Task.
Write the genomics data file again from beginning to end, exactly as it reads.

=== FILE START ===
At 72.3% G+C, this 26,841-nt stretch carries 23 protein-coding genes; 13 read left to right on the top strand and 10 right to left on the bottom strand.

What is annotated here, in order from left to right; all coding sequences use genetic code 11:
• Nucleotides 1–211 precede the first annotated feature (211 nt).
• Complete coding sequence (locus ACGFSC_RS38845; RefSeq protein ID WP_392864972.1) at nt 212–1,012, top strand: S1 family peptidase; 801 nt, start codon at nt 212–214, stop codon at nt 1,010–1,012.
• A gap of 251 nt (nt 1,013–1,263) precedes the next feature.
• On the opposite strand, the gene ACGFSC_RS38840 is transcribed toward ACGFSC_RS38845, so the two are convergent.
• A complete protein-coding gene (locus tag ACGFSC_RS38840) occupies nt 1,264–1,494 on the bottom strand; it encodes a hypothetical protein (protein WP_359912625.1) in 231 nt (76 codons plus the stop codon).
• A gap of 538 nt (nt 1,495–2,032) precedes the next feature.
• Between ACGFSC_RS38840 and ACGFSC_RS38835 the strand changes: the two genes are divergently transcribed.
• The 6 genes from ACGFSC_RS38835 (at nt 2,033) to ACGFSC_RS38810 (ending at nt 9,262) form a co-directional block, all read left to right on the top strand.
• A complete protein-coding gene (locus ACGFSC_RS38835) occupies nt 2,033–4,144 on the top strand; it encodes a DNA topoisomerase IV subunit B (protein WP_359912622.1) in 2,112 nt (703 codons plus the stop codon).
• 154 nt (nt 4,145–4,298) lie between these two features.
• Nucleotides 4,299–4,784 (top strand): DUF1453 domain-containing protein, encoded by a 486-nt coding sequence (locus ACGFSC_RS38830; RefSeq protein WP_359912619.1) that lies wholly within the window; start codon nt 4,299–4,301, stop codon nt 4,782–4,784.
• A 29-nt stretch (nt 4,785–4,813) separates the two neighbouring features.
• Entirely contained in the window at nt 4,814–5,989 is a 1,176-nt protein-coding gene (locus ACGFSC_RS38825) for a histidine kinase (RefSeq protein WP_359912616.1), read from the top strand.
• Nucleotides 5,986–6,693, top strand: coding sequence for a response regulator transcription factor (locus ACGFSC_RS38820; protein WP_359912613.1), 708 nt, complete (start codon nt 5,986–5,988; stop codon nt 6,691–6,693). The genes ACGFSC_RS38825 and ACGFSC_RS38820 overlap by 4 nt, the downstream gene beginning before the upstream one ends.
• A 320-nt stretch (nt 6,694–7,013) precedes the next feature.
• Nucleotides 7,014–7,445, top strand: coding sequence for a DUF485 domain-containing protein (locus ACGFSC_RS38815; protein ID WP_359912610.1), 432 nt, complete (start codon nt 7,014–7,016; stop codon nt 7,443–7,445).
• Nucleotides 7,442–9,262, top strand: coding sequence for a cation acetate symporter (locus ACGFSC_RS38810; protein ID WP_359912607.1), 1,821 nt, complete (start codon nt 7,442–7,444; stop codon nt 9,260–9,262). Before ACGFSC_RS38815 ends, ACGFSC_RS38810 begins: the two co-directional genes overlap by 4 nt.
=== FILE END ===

At 72.3% G+C, this 26,841-nt stretch carries 23 protein-coding genes; 13 read left to right on the top strand and 10 right to left on the bottom strand.

What is annotated here, in order from left to right; all coding sequences use genetic code 11:
• Nucleotides 1–211 precede the first annotated feature (211 nt).
• Complete coding sequence (locus ACGFSC_RS38845; RefSeq protein ID WP_392864972.1) at nt 212–1,012, top strand: S1 family peptidase; 801 nt, start codon at nt 212–214, stop codon at nt 1,010–1,012.
• A gap of 251 nt (nt 1,013–1,263) precedes the next feature.
• On the opposite strand, the gene ACGFSC_RS38840 is transcribed toward ACGFSC_RS38845, so the two are convergent.
• A complete protein-coding gene (locus tag ACGFSC_RS38840) occupies nt 1,264–1,494 on the bottom strand; it encodes a hypothetical protein (protein WP_359912625.1) in 231 nt (76 codons plus the stop codon).
• A gap of 538 nt (nt 1,495–2,032) precedes the next feature.
• Between ACGFSC_RS38840 and ACGFSC_RS38835 the strand changes: the two genes are divergently transcribed.
• The 6 genes from ACGFSC_RS38835 (at nt 2,033) to ACGFSC_RS38810 (ending at nt 9,262) form a co-directional block, all read left to right on the top strand.
• A complete protein-coding gene (locus ACGFSC_RS38835) occupies nt 2,033–4,144 on the top strand; it encodes a DNA topoisomerase IV subunit B (protein WP_359912622.1) in 2,112 nt (703 codons plus the stop codon).
• 154 nt (nt 4,145–4,298) lie between these two features.
• Nucleotides 4,299–4,784 (top strand): DUF1453 domain-containing protein, encoded by a 486-nt coding sequence (locus ACGFSC_RS38830; RefSeq protein WP_359912619.1) that lies wholly within the window; start codon nt 4,299–4,301, stop codon nt 4,782–4,784.
• A 29-nt stretch (nt 4,785–4,813) separates the two neighbouring features.
• Entirely contained in the window at nt 4,814–5,989 is a 1,176-nt protein-coding gene (locus ACGFSC_RS38825) for a histidine kinase (RefSeq protein WP_359912616.1), read from the top strand.
• Nucleotides 5,986–6,693, top strand: coding sequence for a response regulator transcription factor (locus ACGFSC_RS38820; protein WP_359912613.1), 708 nt, complete (start codon nt 5,986–5,988; stop codon nt 6,691–6,693). The genes ACGFSC_RS38825 and ACGFSC_RS38820 overlap by 4 nt, the downstream gene beginning before the upstream one ends.
• A 320-nt stretch (nt 6,694–7,013) precedes the next feature.
• Nucleotides 7,014–7,445, top strand: coding sequence for a DUF485 domain-containing protein (locus ACGFSC_RS38815; protein ID WP_359912610.1), 432 nt, complete (start codon nt 7,014–7,016; stop codon nt 7,443–7,445).
• Nucleotides 7,442–9,262, top strand: coding sequence for a cation acetate symporter (locus ACGFSC_RS38810; protein ID WP_359912607.1), 1,821 nt, complete (start codon nt 7,442–7,444; stop codon nt 9,260–9,262). Before ACGFSC_RS38815 ends, ACGFSC_RS38810 begins: the two co-directional genes overlap by 4 nt.